By Occupational Therapist, Becky Fenn, OTR/L, CLT
I don’t think so– I don’t play tennis! And I don’t golf!
Tennis elbow is most common among adults between the ages of 35 and 55. Despite its name, you don’t need to be playing tennis (or even be athletic) to get tennis elbow.
What is tennis elbow?
Lateral or medical epicondylitis (aka Tennis Elbow) is inflammation and tears of the extensor tendons of the forearm, which causes elbow pain that can also spread to the forearm. Pain in your elbow can occur from an injury/accident, repetitive motions, improper lifting, overuse of the arm, or stress or strain from a sports injury. What types of repetitive motions can cause tennis elbow? Activities such as swinging a tennis racquet, pitching a baseball, painting a ceiling, and hammering in cabinets. Repetitive motions that are done at work can also cause tennis elbow (scanning, lifting, carrying).
As an Occupational Therapist I see and treat tennis elbow. Many people don’t remember when the pain started or why it hurts. This can be frustrating. It can cause anxiety. And it can prevent you from doing activities that you enjoy. Some people are hesitant to be seen by a doctor or occupational therapist. They don’t like to go to the doctor. They might think since they don’t know of a specific injury, they can’t be helped. Seeing an occupational therapist can help you figure out what caused the pain and how to treat it so you can get back to living an active, pain-free life.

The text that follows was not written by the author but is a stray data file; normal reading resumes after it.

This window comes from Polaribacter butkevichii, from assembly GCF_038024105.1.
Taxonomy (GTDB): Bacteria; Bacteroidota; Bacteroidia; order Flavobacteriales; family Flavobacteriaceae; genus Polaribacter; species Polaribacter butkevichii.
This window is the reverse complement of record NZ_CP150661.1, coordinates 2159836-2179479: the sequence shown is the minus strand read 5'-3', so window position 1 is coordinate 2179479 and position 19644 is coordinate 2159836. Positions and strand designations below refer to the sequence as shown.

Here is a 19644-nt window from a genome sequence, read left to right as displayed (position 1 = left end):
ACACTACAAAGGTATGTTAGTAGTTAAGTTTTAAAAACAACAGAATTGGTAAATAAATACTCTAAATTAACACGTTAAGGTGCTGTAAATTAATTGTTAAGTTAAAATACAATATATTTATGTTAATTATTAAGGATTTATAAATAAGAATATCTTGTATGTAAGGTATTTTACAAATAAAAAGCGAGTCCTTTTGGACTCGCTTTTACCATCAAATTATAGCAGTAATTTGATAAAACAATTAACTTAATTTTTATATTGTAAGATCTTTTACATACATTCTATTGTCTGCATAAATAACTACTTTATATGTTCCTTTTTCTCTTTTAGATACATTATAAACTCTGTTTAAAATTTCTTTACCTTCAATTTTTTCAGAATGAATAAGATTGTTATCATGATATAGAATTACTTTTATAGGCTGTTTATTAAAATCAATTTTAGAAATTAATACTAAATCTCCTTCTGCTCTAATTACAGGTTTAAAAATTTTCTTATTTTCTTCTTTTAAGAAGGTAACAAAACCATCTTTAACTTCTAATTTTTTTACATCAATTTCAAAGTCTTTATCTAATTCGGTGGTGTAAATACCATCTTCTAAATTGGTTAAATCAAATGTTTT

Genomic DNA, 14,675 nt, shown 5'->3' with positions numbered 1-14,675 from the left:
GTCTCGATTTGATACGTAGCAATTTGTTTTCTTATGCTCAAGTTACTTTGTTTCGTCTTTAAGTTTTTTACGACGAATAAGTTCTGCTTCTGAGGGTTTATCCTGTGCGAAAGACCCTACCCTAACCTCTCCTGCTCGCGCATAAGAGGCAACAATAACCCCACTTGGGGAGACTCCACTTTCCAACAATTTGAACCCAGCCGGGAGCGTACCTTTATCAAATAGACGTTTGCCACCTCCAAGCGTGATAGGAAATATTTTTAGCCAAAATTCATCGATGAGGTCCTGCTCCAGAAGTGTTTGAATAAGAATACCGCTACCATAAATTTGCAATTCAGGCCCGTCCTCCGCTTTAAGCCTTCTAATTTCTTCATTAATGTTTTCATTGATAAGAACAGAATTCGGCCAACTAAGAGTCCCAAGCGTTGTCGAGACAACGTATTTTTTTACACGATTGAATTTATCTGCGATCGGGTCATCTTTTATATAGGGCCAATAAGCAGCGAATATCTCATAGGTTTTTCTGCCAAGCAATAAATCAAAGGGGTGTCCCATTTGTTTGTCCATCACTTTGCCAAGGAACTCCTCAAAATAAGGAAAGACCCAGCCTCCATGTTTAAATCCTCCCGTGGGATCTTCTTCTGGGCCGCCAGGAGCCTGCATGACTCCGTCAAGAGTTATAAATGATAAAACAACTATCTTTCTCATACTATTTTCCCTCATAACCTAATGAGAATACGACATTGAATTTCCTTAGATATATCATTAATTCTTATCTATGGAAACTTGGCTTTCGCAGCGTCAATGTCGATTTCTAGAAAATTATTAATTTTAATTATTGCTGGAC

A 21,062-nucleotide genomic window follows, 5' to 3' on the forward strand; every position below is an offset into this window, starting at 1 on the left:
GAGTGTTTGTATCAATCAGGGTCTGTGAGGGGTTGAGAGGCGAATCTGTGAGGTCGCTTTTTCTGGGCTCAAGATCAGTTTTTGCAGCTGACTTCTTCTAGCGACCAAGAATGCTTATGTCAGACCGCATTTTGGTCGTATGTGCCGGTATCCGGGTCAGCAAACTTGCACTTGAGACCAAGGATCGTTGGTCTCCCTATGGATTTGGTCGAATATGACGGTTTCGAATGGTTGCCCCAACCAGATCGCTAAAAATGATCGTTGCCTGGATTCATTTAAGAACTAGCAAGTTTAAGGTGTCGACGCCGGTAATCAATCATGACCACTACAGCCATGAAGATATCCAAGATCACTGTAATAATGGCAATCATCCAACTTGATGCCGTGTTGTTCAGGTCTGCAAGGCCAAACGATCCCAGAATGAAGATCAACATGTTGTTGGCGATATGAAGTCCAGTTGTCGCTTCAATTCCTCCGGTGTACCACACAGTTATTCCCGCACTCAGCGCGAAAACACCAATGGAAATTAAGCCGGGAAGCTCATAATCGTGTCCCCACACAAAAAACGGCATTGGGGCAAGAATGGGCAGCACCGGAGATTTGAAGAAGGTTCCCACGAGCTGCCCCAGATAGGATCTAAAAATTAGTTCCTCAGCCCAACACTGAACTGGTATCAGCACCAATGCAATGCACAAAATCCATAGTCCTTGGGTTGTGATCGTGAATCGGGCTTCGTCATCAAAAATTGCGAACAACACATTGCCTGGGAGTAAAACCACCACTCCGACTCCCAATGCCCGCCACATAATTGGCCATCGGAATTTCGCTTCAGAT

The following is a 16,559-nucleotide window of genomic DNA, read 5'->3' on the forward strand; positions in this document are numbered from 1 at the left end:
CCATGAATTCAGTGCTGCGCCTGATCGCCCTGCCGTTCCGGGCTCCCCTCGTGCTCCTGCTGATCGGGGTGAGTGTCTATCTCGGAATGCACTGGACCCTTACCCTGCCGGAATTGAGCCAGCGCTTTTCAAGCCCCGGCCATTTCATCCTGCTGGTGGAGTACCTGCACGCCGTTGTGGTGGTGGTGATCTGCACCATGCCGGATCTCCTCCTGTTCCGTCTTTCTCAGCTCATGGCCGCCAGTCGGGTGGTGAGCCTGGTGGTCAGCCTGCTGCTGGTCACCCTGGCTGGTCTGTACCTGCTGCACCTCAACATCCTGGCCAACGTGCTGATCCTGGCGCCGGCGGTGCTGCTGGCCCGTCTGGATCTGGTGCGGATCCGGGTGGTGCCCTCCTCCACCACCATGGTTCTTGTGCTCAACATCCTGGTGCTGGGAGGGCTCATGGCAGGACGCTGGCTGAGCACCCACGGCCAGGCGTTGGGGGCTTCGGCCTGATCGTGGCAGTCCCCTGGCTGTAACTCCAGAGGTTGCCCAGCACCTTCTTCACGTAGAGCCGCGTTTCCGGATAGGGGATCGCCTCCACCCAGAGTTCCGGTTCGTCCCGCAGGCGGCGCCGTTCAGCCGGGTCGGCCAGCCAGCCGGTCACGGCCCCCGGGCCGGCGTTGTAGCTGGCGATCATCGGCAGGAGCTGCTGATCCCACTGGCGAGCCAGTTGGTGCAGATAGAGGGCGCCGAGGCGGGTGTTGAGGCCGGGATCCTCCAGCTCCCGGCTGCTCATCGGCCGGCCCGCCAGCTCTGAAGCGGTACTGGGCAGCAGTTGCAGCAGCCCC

Your treatment plan will be specific to your symptoms. The goal is to improve your ability to do the things you need and want to do on a daily basis. This includes chores, taking care of yourself, your job, shopping, eating, etc.
You may benefit from splinting, which gives the body part rest. Manual therapy may be recommended because it strengthens the areas that are causing pain. Your therapist will teach you how to adjust your daily activities so they don’t cause pain. This could include holding your blow dryer, driving your car, shoveling snow, and playing with your children.
Exercises and stretches at home will be a part of your treatment plan as well. We may also recommend ice and heat, rest, splinting for the elbow or wrist, and as mentioned above, adjusting your activities to minimize pain.
What about my job?
We will go over what your job entails and see if any adjustments can be made to help minimize the pain. Think about the factory worker who lifts, twists, turns, and reaches overhead all day. All their work tasks are repetitive and may be production based. Another example is someone who holds a scanner in their right hand and must scan all items that come from the left. The left hand must lift each item, light and heavy, push the button on the scanner, turn to the right, and place the item on the table. Image doing this all day, standing, and reaching in various positions.
We will look at those motions and recommend changes to what you do and how do you it. Proper body mechanics, or doing things in a way that doesn’t put unnecessary stress on your body, is an important part of therapy.
Some questions we look at in regards to your work environment and duties include:
- Can your work station be set up differently?
- Can you sit sometimes during the day?
- How often are you taking rest breaks?
- What kind of shoes are you wearing?
- Can you adjust the height of the table or work station?
- Can you hold the scanner differently or use a different one? A lighter one?
- Can you change job duties throughout your day, so it’s not as repetitive?
Please contact the Orthopedic Institute if these symptoms seem familiar or you think you have tennis elbow. If you have had the pain for a short time or a long time, we will help you to return to the everyday activities that are important to you.